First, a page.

The recent remarks of the Chairman Chiefs of Staff Committee on the developments in Pakistani nuclear deterrent underlines that India is in a dangerous neighbourhood. It is also an aspiring great power. Both require continuous evolution of its national security system. The gravamen of the otherwise discrete controversies over this month, is that the Indian system is still a work in progress.

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Yet another nuclear controversy

Earlier in end May at the end of a book release function, India’s Army chief, when quizzed on developments in Pakistan’s nuclear capability recounted in the US Congressional Research Service report, remarked, "They require a certain minimum amount (nuclear capability), but ... Pakistan's attempts to increase the number of its nuclear weapons is a matter of serious concern." Yet again when accosted by the press, this time during his visit to the army's Artificial Limb Centre in Pune, for his opinion on the Federation of Atomic Scientists reporting on Pakistan increasing its warhead haul to 70-90, he said, "There is a difference between having a degree deterrence, which is required for protection, and going beyond that. If the news reports of (Pakistan) having 70 to 90 atomic bombs are correct, then I think they are going well beyond the requirement of deterrence."

A report comments that ‘Kapoor's implied suggestion that India could have to revisit its no-first use policy’. Quoting the hyper-realist duo of the think tank, Center for Policy Research, it gives out Brahma Chellaney’s take that there is need to review India’s “deterrence posture”; while the other analyst, Bharat Karnad, is reported as saying ‘no-first-use is not a substantive declaration’.
The report revisits the recent controversy over the thermonuclear test in the Shakti series having turned out a ‘fizzle’ maintaining ‘that the Indian nuclear arsenal needs refurbishing, if not the need to carry out more tests, to maintain its nuclear programme’s cutting edge.’ Thus we can see that favourite hobby horses of players in the nuclear field have been hitched to the Chief’s remarks, though the Chief himself has not implied anything of the sort.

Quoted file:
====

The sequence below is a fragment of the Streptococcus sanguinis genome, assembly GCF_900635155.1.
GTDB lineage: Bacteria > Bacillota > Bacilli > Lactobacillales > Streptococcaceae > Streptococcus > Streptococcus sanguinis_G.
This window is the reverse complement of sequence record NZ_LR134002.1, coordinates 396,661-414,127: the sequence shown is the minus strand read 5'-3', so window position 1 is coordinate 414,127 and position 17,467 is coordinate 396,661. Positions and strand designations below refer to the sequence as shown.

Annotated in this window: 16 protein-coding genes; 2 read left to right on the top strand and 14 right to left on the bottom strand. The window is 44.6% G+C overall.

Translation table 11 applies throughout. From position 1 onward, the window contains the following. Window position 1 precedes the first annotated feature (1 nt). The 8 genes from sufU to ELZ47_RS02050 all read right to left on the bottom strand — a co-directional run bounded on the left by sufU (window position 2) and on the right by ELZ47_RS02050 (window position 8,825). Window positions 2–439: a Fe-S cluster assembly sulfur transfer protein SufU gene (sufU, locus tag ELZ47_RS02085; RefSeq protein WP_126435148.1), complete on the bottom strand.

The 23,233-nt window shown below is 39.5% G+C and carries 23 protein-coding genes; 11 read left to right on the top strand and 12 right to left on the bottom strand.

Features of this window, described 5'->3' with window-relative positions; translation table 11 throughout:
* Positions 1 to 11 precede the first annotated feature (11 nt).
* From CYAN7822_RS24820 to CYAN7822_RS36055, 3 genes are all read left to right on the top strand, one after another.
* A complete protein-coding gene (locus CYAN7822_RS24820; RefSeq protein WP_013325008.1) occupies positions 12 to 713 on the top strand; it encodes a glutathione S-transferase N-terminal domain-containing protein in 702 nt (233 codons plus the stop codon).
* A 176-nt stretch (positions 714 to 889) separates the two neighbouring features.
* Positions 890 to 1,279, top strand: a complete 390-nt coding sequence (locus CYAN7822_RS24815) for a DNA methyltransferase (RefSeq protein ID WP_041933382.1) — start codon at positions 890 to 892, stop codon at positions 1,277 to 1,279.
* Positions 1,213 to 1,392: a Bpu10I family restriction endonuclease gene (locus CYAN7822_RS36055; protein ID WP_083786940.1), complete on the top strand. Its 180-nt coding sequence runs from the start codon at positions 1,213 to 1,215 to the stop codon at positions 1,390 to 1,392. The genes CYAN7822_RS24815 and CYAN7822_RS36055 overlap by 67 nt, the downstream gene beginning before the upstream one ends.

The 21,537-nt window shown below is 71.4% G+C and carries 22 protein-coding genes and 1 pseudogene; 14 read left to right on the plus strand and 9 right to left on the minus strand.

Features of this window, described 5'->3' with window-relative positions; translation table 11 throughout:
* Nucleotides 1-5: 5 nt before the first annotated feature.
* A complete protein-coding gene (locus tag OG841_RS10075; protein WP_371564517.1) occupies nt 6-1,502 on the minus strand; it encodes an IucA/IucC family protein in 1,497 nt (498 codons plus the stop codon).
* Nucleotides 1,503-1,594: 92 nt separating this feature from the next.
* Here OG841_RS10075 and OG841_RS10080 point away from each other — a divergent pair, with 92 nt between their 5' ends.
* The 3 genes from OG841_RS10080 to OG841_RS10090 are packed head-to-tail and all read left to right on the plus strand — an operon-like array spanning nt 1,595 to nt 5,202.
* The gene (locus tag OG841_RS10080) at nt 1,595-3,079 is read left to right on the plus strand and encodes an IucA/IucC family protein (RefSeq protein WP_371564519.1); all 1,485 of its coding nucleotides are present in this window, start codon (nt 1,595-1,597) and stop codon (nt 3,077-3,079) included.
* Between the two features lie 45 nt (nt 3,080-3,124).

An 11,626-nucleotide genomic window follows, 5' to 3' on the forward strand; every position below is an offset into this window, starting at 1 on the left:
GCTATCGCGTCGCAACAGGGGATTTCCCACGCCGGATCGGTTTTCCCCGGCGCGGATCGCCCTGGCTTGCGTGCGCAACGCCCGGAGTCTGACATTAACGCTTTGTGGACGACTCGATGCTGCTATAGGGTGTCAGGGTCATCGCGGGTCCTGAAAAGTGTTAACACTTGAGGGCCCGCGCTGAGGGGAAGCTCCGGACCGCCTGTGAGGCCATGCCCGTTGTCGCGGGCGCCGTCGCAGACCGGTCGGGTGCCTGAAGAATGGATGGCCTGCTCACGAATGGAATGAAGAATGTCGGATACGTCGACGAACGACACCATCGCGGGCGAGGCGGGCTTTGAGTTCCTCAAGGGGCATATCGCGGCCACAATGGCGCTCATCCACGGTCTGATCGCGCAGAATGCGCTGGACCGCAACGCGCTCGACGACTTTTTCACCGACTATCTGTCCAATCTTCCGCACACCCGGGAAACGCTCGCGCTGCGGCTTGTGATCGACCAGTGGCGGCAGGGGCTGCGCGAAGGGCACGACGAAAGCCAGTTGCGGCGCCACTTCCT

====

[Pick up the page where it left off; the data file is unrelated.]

Since this time round he was speaking in his new capacity as Chairman Chiefs of Staff Committee, his remarks acquire a greater degree of significance. The Chairman in the Indian system oversees its Strategic Forces Command, responsible for the nuclear arsenal. Understanding the General is necessary in order to dispel the spin self-interested forces with a nuclear agenda are using the media for.

On both occasions, the Chief was engaged in a function unrelated to the nuclear issue. The earlier remark can be taken as his preliminary observation. Charged with safe-custody of India’s national security, he cannot be expected to say that nuclear developments in India’s neighbourhood are not of concern! However, the second time round, he would be voicing India’s considered take.

Firstly, India cannot second guess Pakistan. Since the numbers India possesses is not known, Pakistan would require making an educated guess and reacting accordingly. Therefore, its figure need not necessarily coincide with India’s expectation. Both countries consider the ‘minimum’ of their ‘credible minimum deterrence’ to be a dynamic, security situation related, number. Secondly, this perhaps brings out India’s purpose. The Chief had earlier said, "I think the world community should put the kind of pressure which is required on Pakistan to cap the enhancement of their nuclear capability.” The context this time is that Pakistan has in the Geneva-based Conference on Disarmament, that is considering introducing the Fissile Material Cut Off Treaty, stalled talks by citing national security. Which means there is an incipient arms race on in the region.